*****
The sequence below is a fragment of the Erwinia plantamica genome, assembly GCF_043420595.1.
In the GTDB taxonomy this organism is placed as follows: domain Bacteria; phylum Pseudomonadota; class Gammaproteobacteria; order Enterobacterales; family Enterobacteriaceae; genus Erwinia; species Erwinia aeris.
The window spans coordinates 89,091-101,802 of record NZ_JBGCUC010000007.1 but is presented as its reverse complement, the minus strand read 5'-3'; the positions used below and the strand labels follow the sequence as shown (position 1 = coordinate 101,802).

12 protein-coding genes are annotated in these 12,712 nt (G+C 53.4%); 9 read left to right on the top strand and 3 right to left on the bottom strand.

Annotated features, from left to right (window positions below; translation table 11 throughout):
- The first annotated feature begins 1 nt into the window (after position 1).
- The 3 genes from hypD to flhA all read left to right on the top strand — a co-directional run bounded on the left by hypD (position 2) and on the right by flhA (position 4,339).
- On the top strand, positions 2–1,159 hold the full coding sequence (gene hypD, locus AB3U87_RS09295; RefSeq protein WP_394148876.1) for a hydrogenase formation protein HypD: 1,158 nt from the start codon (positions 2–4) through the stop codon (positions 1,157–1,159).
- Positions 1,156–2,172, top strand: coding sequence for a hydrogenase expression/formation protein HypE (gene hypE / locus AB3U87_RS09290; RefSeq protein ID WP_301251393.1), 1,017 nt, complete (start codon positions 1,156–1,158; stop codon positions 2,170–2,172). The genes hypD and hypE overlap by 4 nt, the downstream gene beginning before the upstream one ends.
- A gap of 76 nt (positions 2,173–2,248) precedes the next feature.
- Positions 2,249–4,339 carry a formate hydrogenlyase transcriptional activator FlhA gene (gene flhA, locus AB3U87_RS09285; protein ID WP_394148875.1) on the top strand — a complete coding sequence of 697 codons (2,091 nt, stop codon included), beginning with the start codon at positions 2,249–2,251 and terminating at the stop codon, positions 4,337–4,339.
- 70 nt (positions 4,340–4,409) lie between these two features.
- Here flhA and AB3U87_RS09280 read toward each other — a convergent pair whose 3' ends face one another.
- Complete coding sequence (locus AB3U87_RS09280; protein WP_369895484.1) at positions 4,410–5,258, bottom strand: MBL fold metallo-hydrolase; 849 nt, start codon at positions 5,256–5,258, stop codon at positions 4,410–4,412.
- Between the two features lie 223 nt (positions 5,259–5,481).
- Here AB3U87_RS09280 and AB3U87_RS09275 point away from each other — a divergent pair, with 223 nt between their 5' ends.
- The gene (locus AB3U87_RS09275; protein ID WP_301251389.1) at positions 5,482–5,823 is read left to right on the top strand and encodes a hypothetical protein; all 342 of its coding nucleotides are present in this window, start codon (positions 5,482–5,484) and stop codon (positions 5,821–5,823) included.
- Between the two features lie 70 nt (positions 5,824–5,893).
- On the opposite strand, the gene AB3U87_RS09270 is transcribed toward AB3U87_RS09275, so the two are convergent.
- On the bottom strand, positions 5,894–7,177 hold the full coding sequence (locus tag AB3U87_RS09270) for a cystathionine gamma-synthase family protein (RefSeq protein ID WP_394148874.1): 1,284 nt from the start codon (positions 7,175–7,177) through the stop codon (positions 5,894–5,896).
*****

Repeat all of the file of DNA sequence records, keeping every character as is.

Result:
The sequence below is a fragment of the Erwinia plantamica genome, assembly GCF_043420595.1.
In the GTDB taxonomy this organism is placed as follows: domain Bacteria; phylum Pseudomonadota; class Gammaproteobacteria; order Enterobacterales; family Enterobacteriaceae; genus Erwinia; species Erwinia aeris.
The window spans coordinates 89,091-101,802 of record NZ_JBGCUC010000007.1 but is presented as its reverse complement, the minus strand read 5'-3'; the positions used below and the strand labels follow the sequence as shown (position 1 = coordinate 101,802).

12 protein-coding genes are annotated in these 12,712 nt (G+C 53.4%); 9 read left to right on the top strand and 3 right to left on the bottom strand.

Annotated features, from left to right (window positions below; translation table 11 throughout):
- The first annotated feature begins 1 nt into the window (after position 1).
- The 3 genes from hypD to flhA all read left to right on the top strand — a co-directional run bounded on the left by hypD (position 2) and on the right by flhA (position 4,339).
- On the top strand, positions 2–1,159 hold the full coding sequence (gene hypD, locus AB3U87_RS09295; RefSeq protein WP_394148876.1) for a hydrogenase formation protein HypD: 1,158 nt from the start codon (positions 2–4) through the stop codon (positions 1,157–1,159).
- Positions 1,156–2,172, top strand: coding sequence for a hydrogenase expression/formation protein HypE (gene hypE / locus AB3U87_RS09290; RefSeq protein ID WP_301251393.1), 1,017 nt, complete (start codon positions 1,156–1,158; stop codon positions 2,170–2,172). The genes hypD and hypE overlap by 4 nt, the downstream gene beginning before the upstream one ends.
- A gap of 76 nt (positions 2,173–2,248) precedes the next feature.
- Positions 2,249–4,339 carry a formate hydrogenlyase transcriptional activator FlhA gene (gene flhA, locus AB3U87_RS09285; protein ID WP_394148875.1) on the top strand — a complete coding sequence of 697 codons (2,091 nt, stop codon included), beginning with the start codon at positions 2,249–2,251 and terminating at the stop codon, positions 4,337–4,339.
- 70 nt (positions 4,340–4,409) lie between these two features.
- Here flhA and AB3U87_RS09280 read toward each other — a convergent pair whose 3' ends face one another.
- Complete coding sequence (locus AB3U87_RS09280; protein WP_369895484.1) at positions 4,410–5,258, bottom strand: MBL fold metallo-hydrolase; 849 nt, start codon at positions 5,256–5,258, stop codon at positions 4,410–4,412.
- Between the two features lie 223 nt (positions 5,259–5,481).
- Here AB3U87_RS09280 and AB3U87_RS09275 point away from each other — a divergent pair, with 223 nt between their 5' ends.
- The gene (locus AB3U87_RS09275; protein ID WP_301251389.1) at positions 5,482–5,823 is read left to right on the top strand and encodes a hypothetical protein; all 342 of its coding nucleotides are present in this window, start codon (positions 5,482–5,484) and stop codon (positions 5,821–5,823) included.
- Between the two features lie 70 nt (positions 5,824–5,893).
- On the opposite strand, the gene AB3U87_RS09270 is transcribed toward AB3U87_RS09275, so the two are convergent.
- On the bottom strand, positions 5,894–7,177 hold the full coding sequence (locus tag AB3U87_RS09270) for a cystathionine gamma-synthase family protein (RefSeq protein ID WP_394148874.1): 1,284 nt from the start codon (positions 7,175–7,177) through the stop codon (positions 5,894–5,896).